Mark Cavendish will have to sort out his sprint train in 2014. Six months after a melt down, Omega Pharma-QuickStep has plenty of lead-out options available. Alessandro Petacchi joined mid-season and Mark Renshaw, Cavendish’s faithful helper at Highroad, announced he signed for next season.

“The train will be stronger, for sure,” Petacchi told Cycling Weekly. “We have different characteristics. We both know our moments, when one is going stronger and he can let the other take over the job. That’s going to be important for Mark [Cavendish].”

The Italian joined Omega Pharma in June after briefly retiring. In his career, he won multiple Giro d’Italia and Tour de France stages, and the green points jersey in the latter.

He had never led out a sprinter in his career. However, he proved he could do so last month in the Tour of Britain, where they won three stages.

“Whoever is in your wheel has to put faith in you,” added Petacchi. “You have to do what you can to put him in the best position. That’s important for me to show, as I did in Great Britain. We worked well together. We did three sprints and three wins, that’s important for the team and morale. Clearly, though, it was different than sprinting in the Giro or Tour.”

Cavendish and Omega Pharma lived through tense moments this spring when its sprint train appeared off track. The low point came when it failed to pull off a win at the Scheldeprijs, where ‘Cav’ already scored three times before.

During that same period, Petacchi retired and left team Lampre-Merida. Omega Pharma, according to the team and rider, soon got in contact and convinced him to return as domestique deluxe.

“It’s been a great opportunity. After I decided to quit they gave me this opportunity with them and Mark,” Petacchi continued. “Unfortunately, I wasn’t able to do the Tour with them, but… I’ll get through the season and then plan for next year. I hope to have another chance to do so again, to race the Giro and Tour with Mark.”

Cavendish and Omega Pharma’s top brass will have to meet this off-season to configure its train. According to Petacchi, they gave him a significant contract through 2014. However, Cav already relied on Renshaw’s lead-out to pick up the majority of his Giro and Tour wins. The two raced in Highroad, Bob Stapleton’s team, from 2009 to 2011. After the team disbanded, Cavendish joined Sky for a brief one-year stint and Renshaw struck out on his own at Rabobank, now team Belkin.

Omega Pharma announced on August 1 that the duo would be re-united in 2014. “Of course, after a couple of years apart, riding on the same team as my good friend Mark Cavendish again is something I am going to enjoy,” Renshaw said at the time in a press release. “It will be great returning to lead-out duty’s fighting for victories with Cav. Hopefully we will celebrate many wins with him and the rest of the team.”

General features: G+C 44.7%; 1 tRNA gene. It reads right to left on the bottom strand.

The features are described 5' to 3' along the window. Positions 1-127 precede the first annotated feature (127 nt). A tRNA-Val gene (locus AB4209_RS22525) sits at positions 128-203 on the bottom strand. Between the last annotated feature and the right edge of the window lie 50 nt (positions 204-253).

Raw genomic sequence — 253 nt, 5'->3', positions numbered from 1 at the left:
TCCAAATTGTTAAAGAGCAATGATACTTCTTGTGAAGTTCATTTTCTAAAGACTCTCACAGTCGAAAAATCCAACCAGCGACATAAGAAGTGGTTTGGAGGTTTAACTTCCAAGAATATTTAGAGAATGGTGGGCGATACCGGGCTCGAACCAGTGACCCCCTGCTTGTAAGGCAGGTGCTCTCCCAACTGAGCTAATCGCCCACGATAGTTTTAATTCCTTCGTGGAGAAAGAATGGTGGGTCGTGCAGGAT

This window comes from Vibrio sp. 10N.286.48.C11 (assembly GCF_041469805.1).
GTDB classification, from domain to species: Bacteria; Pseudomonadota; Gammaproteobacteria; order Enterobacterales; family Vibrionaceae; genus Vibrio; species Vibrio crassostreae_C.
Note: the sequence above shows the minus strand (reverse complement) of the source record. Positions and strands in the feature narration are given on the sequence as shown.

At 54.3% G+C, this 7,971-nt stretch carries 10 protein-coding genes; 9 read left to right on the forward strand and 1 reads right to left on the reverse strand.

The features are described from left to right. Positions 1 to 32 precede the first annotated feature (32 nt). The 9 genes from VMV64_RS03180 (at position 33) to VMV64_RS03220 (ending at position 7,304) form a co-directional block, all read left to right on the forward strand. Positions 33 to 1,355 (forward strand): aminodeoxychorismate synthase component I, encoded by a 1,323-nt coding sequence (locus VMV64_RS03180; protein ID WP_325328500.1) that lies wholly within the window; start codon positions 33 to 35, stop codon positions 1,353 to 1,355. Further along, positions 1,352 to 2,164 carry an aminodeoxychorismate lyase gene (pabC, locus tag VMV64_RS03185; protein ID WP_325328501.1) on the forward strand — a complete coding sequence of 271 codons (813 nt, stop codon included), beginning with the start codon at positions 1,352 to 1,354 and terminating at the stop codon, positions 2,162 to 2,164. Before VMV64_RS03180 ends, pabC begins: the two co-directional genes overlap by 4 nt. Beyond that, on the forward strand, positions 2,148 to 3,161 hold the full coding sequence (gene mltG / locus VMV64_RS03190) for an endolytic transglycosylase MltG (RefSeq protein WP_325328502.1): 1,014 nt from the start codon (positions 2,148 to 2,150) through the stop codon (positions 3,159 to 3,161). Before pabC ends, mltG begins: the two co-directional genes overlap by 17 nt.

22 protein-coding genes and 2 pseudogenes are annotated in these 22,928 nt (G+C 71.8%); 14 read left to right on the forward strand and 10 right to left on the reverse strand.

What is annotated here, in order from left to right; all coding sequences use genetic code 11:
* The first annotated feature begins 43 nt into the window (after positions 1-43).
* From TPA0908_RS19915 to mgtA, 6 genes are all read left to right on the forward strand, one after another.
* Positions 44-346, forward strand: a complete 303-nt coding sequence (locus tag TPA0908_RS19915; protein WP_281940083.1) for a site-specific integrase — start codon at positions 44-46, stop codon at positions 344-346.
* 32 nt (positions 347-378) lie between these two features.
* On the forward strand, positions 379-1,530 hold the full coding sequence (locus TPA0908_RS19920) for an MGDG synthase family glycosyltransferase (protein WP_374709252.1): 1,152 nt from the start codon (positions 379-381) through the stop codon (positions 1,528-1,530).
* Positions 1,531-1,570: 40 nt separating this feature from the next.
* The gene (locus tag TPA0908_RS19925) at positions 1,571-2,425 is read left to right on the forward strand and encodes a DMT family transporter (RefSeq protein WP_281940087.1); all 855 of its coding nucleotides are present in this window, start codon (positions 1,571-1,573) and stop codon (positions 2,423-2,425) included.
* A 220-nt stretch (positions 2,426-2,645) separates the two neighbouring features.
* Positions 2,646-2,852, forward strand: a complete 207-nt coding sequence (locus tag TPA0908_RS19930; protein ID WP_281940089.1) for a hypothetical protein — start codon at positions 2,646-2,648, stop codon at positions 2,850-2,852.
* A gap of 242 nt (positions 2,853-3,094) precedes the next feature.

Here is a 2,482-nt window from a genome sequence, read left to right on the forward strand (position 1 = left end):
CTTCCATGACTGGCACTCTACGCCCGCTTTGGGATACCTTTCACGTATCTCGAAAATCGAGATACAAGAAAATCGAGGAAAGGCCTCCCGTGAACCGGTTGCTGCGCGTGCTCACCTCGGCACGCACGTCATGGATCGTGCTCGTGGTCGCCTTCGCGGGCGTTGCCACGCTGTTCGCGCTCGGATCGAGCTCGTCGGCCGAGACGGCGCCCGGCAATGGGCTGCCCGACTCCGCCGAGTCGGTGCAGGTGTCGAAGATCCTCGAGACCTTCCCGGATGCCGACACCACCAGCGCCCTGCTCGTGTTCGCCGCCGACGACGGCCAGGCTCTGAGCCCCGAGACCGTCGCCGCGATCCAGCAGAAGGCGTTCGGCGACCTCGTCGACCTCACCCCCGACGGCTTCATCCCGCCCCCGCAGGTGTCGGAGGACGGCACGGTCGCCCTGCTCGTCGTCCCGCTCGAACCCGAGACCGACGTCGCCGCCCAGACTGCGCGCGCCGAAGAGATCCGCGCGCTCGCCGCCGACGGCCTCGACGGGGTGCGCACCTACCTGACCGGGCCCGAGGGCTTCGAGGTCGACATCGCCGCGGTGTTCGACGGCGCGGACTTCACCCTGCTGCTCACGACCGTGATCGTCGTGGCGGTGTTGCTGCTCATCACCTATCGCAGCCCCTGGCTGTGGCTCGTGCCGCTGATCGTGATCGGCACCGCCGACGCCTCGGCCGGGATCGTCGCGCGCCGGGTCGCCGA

To get those wins, Renshaw and Petacchi may need to play musical chairs. Renshaw’s arrival, however, could see one of the former sprint great relegated to third-last man in line.

  • Janet Mozelewski

    Agree totally with Dourscot. Much was made of Cav’s ‘failure’ at the Tour but he had already completed 3 weeks of Giro. And it was brutal weather. (In fact the whole spring season was dogged by brutal weather) I don’t think its possible to complete the Giro….and by that I mean compete hard right down to the last stage as Cav did….and maintain the edge required for the Tour. There just isn’t enough time between them to ramp down, fix any problems and then get back to peak again.
    OPQS train misfired all year. They left him high and dry too many times. He won some races notwithstanding this problem which disguised it somewhat but it never went away. Even at the Giro it was the opposition trains …Viviani’s for example….which were consistently positioning their man On the 13th stage the whole OPQS outfit went Awol on the last climb and only Cav was able to hold his position. Which is lamentable.
    As for the idea of Peta being somehow ‘relegated’ to third man…I find that a strange way of looking at things. Because its precisely that position in the train which has been where most of the problems have been and which most needs to be fixed. If anything its THE most crucial position in the whole train.

  • Dourscot

    Cav’s train at the Tour just wasn’t fast enough at the right moments. It’s not an either/or – next year he’ll need both Renshaw and Petacchi to hold his own.

    The bigger question is how hard they race Cav at the Giro. This year’s was brutal. He can’t do that and take on the best sprinters in July.